That major league line actually isn’t awful; his career batting average and on-base are better than the (albeit anemic) league averages this year. But Rivas’ power just disappears at the major league level, and drags that bolshy minor league OBP down with it. Baseball has changed significantly in recent years, but there is still little room for a punchless first baseman.
In theory there’s still time to improve. Rivas has had just 300 major league plate appearances, less than half a full season. The Cubs don’t have any obvious first base answers in the minors, though one of their less gazelle-like outfield prospects may end up there, given that there are realistically only two outfield spots up for contention. But Rivas has never shown over-the-fence power: in four minor league seasons over 1,000 plate appearances he has just 15 homers.
There have been first basemen with very low single-season homer totals in the expansion era, but most of them were established veterans toward the end of their careers. You’ll see a lot of Pete Rose and Rod Carew and Mike Hargrove on that list. Wes Parker is there, of course. But if you want to find a guy under 27 who hit less than five homers at first while qualifying for the batting title, there’s just one. Cliff Floyd did it in the strike-shortened 1994 season at age 21, and he played multiple positions that year.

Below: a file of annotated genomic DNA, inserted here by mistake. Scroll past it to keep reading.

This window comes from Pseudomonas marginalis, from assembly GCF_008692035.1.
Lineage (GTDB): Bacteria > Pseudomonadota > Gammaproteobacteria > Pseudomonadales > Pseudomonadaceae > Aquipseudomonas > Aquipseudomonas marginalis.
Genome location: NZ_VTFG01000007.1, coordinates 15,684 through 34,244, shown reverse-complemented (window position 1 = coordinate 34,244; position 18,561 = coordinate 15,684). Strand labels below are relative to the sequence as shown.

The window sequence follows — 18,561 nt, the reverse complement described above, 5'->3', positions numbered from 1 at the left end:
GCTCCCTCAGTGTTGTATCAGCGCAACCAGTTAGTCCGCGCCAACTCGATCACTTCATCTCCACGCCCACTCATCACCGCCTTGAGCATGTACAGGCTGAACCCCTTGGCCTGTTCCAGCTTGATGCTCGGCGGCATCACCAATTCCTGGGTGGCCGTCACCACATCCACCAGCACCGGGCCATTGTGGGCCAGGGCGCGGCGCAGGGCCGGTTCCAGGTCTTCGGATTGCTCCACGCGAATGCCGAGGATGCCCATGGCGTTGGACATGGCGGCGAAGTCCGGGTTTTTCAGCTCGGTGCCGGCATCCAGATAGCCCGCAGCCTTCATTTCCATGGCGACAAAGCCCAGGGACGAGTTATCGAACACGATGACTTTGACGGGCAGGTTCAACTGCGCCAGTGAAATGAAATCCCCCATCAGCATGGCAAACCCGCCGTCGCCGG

Developing power at the major league level isn’t impossible. Ketel Marte hit a total of eight homers in his first three major league seasons; he’s hit 73 in the five seasons since (including this year). But given that the Cubs front office is openly panting for more power, Rivas probably needs to turn the corner soon if he’s to stick in the Cubs (or any other) major league lineup.
2021: Nelson Velazquez, 1.192 OPS (1), 9 HR (1), 34 K (T – 1)
Here again, the stat line tells the story. Velazquez can send objects to the moon faster than NASA, but oh my does he whiff. At 30.1 percent, Velazquez’ strikeout rate this season would be fifth in the realm if he qualified for the batting title. There’s a path to success through this terrain: Patrick Wisdom, Eugenio Suarez and Kyle Schwarber all have higher K rates, but they also have ISOs over .200. It is thus a narrow path. Velazquez will need to hit even more homers or find a way to cut down on the Ks if he is to remain in the Cubs’ plans.
Velazquez certainly has a better chance to stick than Rivas, but he also faces more immediate internal competition. As noted above, there are two open outfield spots and probably an opening at first, but there are well over three players competing for those three slots. Velazquez has a distinct advantage over the guys behind him in the minors: he got here first. But he’ll have to improve fast if he wants to stay.